After reading all the wonderful posts on this site, I thought I'd post one of many sphincter tightening cases I've had in my 180 bed, independant practice hospital I work at.

Saturday, 8am, sound asleep...pager goes off...ER. I call them back. The secretary lets me know there is a difficult intubation in the ER and they are requesting anesthesia. Little did I know difficult intubation was the understatement of the day.
As I arrive, I round the corner to see a HUGE man, stomach so big, that I cannot view his head. Cardiopulmonary at the head, BVM, and every agonal breath he takes, they squeeze the bag with all their might (No wonder his stomach is huge!) No IV, heart rate 40. No neck, huge head....after the case, find out he's 430#
HERE I COME TO SAVE THE DAY!!!!

So, standard procedure here. I take a good look. Miller 2 blade, GRADE III view (epiglottis), reposition, another look...same view. Well...lets try mac...what the heck. Mac 4, look, nothing...alright...send me the glidescope!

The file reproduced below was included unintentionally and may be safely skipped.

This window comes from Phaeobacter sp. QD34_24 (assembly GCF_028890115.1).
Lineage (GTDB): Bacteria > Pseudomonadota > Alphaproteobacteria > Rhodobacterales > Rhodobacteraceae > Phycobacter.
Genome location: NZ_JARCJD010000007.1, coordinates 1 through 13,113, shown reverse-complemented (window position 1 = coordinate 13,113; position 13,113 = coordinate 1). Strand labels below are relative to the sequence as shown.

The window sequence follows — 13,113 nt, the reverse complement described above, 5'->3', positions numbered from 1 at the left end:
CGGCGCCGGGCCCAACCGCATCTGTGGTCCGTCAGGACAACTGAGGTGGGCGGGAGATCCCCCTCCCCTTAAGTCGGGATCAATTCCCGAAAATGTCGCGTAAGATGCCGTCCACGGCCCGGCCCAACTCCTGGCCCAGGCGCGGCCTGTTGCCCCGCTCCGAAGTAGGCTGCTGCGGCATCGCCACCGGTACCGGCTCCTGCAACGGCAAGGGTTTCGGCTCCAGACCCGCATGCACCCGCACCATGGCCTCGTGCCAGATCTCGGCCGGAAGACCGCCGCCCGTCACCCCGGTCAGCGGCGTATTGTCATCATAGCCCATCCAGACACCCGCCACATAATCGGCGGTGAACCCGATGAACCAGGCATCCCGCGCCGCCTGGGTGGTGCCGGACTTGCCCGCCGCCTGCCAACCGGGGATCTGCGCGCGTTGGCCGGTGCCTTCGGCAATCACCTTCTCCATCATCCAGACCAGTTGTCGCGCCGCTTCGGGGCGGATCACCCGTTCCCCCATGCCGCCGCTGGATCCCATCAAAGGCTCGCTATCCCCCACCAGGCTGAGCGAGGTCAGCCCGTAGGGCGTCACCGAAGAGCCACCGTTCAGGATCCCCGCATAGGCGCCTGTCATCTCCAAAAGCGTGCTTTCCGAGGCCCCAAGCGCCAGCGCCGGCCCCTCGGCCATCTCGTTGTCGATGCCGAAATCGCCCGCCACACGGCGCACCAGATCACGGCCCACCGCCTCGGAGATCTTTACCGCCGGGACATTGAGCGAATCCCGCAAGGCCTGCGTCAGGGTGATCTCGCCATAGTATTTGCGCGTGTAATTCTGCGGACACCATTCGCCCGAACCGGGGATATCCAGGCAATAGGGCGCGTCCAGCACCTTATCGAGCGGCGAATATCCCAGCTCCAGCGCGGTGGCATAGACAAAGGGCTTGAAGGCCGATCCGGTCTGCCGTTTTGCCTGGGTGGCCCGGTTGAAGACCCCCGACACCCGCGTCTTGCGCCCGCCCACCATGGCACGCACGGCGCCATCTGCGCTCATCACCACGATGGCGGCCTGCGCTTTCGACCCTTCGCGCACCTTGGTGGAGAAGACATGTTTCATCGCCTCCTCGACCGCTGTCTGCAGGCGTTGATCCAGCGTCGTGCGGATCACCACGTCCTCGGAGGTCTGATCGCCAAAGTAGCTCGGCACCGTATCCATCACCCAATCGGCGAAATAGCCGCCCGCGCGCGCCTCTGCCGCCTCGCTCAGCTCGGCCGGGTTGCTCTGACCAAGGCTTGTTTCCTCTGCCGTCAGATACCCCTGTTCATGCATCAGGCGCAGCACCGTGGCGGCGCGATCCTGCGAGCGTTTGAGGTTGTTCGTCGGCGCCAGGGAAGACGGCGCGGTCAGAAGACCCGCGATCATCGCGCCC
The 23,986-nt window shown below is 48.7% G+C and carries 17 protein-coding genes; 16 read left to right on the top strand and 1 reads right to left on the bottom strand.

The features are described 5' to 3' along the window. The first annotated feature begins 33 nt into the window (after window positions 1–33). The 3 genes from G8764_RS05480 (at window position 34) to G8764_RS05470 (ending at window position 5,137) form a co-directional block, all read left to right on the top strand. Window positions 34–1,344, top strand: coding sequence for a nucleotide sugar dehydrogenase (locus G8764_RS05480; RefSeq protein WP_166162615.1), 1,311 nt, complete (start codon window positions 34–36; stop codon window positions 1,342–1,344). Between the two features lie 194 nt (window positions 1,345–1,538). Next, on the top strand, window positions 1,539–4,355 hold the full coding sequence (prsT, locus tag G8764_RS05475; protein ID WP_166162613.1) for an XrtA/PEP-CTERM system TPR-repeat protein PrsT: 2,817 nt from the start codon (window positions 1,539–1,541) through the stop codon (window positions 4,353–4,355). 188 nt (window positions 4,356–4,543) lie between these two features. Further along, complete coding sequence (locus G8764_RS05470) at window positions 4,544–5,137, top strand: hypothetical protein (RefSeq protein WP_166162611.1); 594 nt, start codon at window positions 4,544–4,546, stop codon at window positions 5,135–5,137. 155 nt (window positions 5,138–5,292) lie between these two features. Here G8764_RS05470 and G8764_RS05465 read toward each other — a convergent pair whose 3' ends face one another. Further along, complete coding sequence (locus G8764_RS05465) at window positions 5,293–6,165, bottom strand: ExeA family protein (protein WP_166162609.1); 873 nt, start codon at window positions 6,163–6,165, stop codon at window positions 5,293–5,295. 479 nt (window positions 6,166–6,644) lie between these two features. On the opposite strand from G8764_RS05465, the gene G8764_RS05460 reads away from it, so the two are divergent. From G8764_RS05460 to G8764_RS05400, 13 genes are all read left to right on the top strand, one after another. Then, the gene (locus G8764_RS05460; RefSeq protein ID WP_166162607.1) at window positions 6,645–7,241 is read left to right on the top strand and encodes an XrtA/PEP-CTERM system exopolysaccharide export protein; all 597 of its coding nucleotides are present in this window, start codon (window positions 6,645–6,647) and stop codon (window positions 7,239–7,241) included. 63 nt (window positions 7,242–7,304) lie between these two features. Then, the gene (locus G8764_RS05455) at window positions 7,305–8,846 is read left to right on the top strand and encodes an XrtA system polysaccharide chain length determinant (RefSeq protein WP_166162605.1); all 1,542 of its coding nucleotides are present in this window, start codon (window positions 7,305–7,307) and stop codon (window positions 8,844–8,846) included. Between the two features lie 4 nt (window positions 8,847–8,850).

I slide the scope in, lift...Grade II view with his breath....attempt to pass the tube, not able. O2 sat, 75 and dropping. Heart rate 34. This is getting ugly fast...Trach?? yeah right! chin is resting on his chest his head is so big..and no neck..not to mention the mountain of tissue underneath.
About now, I no longer feel like Mighty Mouse, instead, I'm Foghorn Leghorn!
Rolling throught the advanced airway apparatus rolladex in my head, Fastrach LMA pops up....Why not? I ask for a 5...and immediately one is given to me ( Thank god I asked for those to be stocked in the ER carts a couple mos prior.) The LMA is placed without problem, attempt ventilation...very little air moves in...but he does ventilate a bit. Placement of the ETT goes without a hitch, balloon inflated and PRESTO....airway established. HR still at 32..and he looks as blue as the old scrubs I used to wear as an ER nurse. Atropine 1mg via ETT...and heart rate climbs to 80's. O2 sat improves to 100%. I get a big arm around my shoulders from the ER MD.
Ahhh....what fun we have on a daily basis.
:nurse: :laufband: